While only a fifth (22%) of retailers currently use self-service checkouts, predominantly in the grocery & food sector (90%), this is expected to grow to 47% overall and 53% for fashion & beauty.
Consumers are also struggling to adapt to automation, with 42% of those that have experienced in-store technology and automation describing their experience as “negative”. Consumers are against automating areas that retailers are investing in the most, meaning retailers will need to consider how they communicate these changes and carefully manage the design and roll-out.
Despite the growing use of automation, the majority (69%) of retailers say humans will remain critical to in-store customer service. However, 40% say they will need less staff in the future, 56% say they will need to create new roles and 67% say in-store staff will require a different skill set. Communication (86%), product knowledge (79%) and customer relations (77%) are the skills most likely to grow in importance due to the way that stores are changing.
Perran Jervis, partner and head of retail and consumer goods at TLT, says:
“Make no mistake; stores will continue to be a vital part of the retail economy in the coming years. But retailers know that stores can’t survive in their current format. Their purpose and configuration needs to evolve more quickly if they are to survive in conjunction with and not despite digital channels. Some retailers are using social to direct people to a physical store not a website.
“The way we behave as consumers is changing, whether that’s the ease with which we shop across different channels or the best ways to capture people’s imagination and win preference. This is increasingly influenced by the sort of offering you have in-store: does it work with your digital channels and are you offering people what they are looking for on the high street?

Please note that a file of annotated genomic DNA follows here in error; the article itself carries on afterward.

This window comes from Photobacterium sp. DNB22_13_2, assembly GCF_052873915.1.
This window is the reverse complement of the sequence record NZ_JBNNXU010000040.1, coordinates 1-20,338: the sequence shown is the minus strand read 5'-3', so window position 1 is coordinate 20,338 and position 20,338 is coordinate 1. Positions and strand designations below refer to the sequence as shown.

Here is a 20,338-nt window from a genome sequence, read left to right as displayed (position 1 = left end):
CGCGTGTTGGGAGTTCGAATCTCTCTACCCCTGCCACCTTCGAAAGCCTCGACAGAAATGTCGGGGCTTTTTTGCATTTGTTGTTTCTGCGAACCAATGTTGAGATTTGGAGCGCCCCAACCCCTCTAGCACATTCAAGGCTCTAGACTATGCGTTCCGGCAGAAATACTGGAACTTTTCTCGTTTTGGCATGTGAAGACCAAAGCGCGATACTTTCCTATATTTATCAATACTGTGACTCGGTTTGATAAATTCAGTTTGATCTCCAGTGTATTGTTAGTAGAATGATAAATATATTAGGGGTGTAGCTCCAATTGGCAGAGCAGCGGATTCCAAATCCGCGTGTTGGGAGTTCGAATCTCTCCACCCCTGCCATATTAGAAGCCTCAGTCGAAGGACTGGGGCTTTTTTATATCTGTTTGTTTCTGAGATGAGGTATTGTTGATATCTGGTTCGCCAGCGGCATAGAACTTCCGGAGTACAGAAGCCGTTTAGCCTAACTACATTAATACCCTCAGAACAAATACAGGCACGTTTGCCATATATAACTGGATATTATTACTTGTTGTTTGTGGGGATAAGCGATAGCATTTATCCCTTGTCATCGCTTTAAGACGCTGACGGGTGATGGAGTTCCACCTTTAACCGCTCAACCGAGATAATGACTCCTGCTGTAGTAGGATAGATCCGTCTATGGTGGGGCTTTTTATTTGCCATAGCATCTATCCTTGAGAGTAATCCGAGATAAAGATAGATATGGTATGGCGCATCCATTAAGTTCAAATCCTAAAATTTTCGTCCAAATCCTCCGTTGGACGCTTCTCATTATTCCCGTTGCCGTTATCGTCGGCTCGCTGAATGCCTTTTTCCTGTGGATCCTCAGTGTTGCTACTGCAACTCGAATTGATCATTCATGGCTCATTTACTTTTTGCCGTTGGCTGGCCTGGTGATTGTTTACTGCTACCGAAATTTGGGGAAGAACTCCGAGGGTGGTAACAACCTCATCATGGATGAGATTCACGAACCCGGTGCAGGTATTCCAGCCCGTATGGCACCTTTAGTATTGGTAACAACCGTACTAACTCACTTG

“Technology will be key to reinvigorating stores and making them work efficiently, but digitisation can be very disruptive – for business, staff and customers. There are various risks that will need to be managed, from IT procurement through to data privacy and cybersecurity. Retailers will need to become accustomed to the impact that technology-driven change has to ensure that this can continue to drive improvements whilst maintaining an upwards growth trajectory.”
To gain a sector and category view of the retail sector, independent research was conducted by GlobalData on behalf of TLT LLP.
GlobalData interviewed 100 leading UK retailers. In all cases, interviews were carried out with senior management. The sample was representative of sectors within the retail space including: food and grocery; fashion and beauty; home sectors; and lifestyle and leisure.
To compare the retailer’s perspective with the consumer’s, GlobalData also interviewed a representative sample of 2,004 UK consumers.